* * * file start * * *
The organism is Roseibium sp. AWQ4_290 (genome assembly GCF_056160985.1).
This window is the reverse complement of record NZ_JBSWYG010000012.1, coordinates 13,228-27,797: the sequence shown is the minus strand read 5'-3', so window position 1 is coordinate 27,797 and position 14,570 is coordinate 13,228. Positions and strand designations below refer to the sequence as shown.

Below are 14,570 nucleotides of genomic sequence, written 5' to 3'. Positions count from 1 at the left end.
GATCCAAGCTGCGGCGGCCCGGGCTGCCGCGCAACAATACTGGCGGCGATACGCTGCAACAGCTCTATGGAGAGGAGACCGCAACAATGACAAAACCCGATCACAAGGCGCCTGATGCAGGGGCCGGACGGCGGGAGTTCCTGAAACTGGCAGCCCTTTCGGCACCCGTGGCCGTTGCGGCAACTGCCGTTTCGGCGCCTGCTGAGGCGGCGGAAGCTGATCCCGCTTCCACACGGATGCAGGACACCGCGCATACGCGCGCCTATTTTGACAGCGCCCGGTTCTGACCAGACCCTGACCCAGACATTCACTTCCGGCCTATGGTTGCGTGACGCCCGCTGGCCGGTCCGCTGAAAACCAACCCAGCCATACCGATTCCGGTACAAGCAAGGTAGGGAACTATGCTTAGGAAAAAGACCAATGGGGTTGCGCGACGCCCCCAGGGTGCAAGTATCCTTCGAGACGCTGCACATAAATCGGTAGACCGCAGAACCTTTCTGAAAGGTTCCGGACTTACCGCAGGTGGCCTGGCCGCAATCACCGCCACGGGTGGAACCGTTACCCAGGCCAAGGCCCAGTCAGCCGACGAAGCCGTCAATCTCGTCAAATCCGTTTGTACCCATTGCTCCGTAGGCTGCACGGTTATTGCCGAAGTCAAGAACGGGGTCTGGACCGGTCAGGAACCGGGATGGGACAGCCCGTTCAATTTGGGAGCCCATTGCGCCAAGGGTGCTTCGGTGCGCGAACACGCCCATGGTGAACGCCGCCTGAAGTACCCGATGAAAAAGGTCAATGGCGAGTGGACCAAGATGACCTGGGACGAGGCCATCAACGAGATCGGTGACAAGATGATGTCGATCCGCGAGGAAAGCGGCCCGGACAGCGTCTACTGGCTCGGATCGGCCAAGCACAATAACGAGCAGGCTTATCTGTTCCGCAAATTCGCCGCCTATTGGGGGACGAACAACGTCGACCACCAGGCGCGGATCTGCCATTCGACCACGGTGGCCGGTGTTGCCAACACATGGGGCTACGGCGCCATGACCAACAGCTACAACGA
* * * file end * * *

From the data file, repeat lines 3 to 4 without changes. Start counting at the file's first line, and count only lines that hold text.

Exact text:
Below are 14,570 nucleotides of genomic sequence, written 5' to 3'. Positions count from 1 at the left end.
GATCCAAGCTGCGGCGGCCCGGGCTGCCGCGCAACAATACTGGCGGCGATACGCTGCAACAGCTCTATGGAGAGGAGACCGCAACAATGACAAAACCCGATCACAAGGCGCCTGATGCAGGGGCCGGACGGCGGGAGTTCCTGAAACTGGCAGCCCTTTCGGCACCCGTGGCCGTTGCGGCAACTGCCGTTTCGGCGCCTGCTGAGGCGGCGGAAGCTGATCCCGCTTCCACACGGATGCAGGACACCGCGCATACGCGCGCCTATTTTGACAGCGCCCGGTTCTGACCAGACCCTGACCCAGACATTCACTTCCGGCCTATGGTTGCGTGACGCCCGCTGGCCGGTCCGCTGAAAACCAACCCAGCCATACCGATTCCGGTACAAGCAAGGTAGGGAACTATGCTTAGGAAAAAGACCAATGGGGTTGCGCGACGCCCCCAGGGTGCAAGTATCCTTCGAGACGCTGCACATAAATCGGTAGACCGCAGAACCTTTCTGAAAGGTTCCGGACTTACCGCAGGTGGCCTGGCCGCAATCACCGCCACGGGTGGAACCGTTACCCAGGCCAAGGCCCAGTCAGCCGACGAAGCCGTCAATCTCGTCAAATCCGTTTGTACCCATTGCTCCGTAGGCTGCACGGTTATTGCCGAAGTCAAGAACGGGGTCTGGACCGGTCAGGAACCGGGATGGGACAGCCCGTTCAATTTGGGAGCCCATTGCGCCAAGGGTGCTTCGGTGCGCGAACACGCCCATGGTGAACGCCGCCTGAAGTACCCGATGAAAAAGGTCAATGGCGAGTGGACCAAGATGACCTGGGACGAGGCCATCAACGAGATCGGTGACAAGATGATGTCGATCCGCGAGGAAAGCGGCCCGGACAGCGTCTACTGGCTCGGATCGGCCAAGCACAATAACGAGCAGGCTTATCTGTTCCGCAAATTCGCCGCCTATTGGGGGACGAACAACGTCGACCACCAGGCGCGGATCTGCCATTCGACCACGGTGGCCGGTGTTGCCAACACATGGGGCTACGGCGCCATGACCAACAGCTACAACGA